In the next few minutes I intend to follow the line that the hon. Gentleman has just taken. I shall offer my contribution as a small business man—one who has been in business for himself on and off for the past 20 years. Others will no doubt wish to contribute to the debate from their own perspectives.
I am happy to acknowledge that the Government, in the wake of the 1987 stock market correction— it was called a crash at the time, but we all know that it was a correction—pulled the levers of demand too hard. I supported the Government, as did my right hon. and hon. Friends, because we desperately wanted to avoid a crisis of confidence—a recession, sadly—and in doing so it is clear that we over-ignited the flames of demand. The consequences of that were very sad.
I merely make two observations. The most salient one, which should oft be repeated, is that Opposition Members urged us at that time to take even more fierce action to ensure that demand was maintained. Now that the House is quieter, I can say that it is also clear beyond peradventure that conditions in world markets have now exacerbated a situation which faced this country just at the point when we would otherwise have been beginning to come out of recession. The evidence of what is happening in the United States has already been felt by the British car market, for instance. Evidence of what is going on in Germany was cited by my right hon. Friend the Secretary of State.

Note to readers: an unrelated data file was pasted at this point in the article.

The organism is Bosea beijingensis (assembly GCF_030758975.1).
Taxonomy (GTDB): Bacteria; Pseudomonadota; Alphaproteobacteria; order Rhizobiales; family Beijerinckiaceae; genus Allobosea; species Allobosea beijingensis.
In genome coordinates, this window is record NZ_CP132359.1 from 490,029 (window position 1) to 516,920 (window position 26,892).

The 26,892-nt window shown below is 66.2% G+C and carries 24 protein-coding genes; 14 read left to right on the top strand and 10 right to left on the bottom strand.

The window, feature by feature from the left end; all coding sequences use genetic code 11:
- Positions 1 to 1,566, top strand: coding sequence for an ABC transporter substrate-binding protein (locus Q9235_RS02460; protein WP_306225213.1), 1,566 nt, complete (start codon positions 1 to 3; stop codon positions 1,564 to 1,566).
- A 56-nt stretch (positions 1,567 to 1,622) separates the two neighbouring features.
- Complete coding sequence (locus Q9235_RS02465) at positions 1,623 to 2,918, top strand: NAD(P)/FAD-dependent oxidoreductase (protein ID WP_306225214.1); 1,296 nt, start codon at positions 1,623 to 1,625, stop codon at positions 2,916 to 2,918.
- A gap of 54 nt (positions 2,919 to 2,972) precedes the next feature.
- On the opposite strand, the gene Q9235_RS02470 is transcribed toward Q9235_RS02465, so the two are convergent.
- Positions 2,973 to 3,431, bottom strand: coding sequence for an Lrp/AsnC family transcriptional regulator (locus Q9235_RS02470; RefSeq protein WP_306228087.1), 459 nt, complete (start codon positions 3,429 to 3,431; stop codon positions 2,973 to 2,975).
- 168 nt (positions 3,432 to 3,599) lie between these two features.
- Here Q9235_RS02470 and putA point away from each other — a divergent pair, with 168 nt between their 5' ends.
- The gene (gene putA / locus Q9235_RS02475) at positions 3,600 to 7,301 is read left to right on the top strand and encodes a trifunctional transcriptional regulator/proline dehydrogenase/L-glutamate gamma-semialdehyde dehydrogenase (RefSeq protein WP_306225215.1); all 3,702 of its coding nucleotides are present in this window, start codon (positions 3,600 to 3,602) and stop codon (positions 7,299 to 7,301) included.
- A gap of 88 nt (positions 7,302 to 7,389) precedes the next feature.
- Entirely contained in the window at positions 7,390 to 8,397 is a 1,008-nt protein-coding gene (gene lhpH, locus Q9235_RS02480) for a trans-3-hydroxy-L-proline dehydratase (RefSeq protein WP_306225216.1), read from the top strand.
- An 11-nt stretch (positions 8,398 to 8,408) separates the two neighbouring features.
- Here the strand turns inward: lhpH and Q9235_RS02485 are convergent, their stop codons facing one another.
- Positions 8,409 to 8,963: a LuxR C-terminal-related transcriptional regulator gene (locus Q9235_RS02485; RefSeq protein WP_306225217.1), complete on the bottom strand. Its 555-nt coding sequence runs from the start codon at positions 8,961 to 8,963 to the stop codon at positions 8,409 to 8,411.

I therefore have no qualms about accepting the full share of moral responsibility for the present position of the British economy. I see no point is pulling over entrails to determine the proportions of such responsibility, particularly in view of the evident collusion and strong endorsement of the Opposition.
Furthermore, I deeply resent the implication in the remarks of the hon. Member for Kingston upon Hull, West (Mr. Randall) that only the Opposition care about the unemployment consequences of the recession. I know of no Conservative Member who believes that one unemployed person is a desirable feature of any economy. One unemployed person is one too many, one failed business is one too many, and we have seen too many of both those individual tragedies. Business failures are tragedies in themselves. They are as regretted as sad news, and as desperately disappointing to my hon. Friends as they are to Opposition Members. They are the sad and inevitable price that is paid for the brave action that the Government took when they recognised that the levers of demand had been pulled too hard and the economy was overheating.
Although the Government took brave, draconian action which hurt, it has had, beyond any doubt, the desired effect in re-establishing the essentials for recovery and growth in the 1990s, such as low inflation and the best record of employment losses through strikes for the past five decades.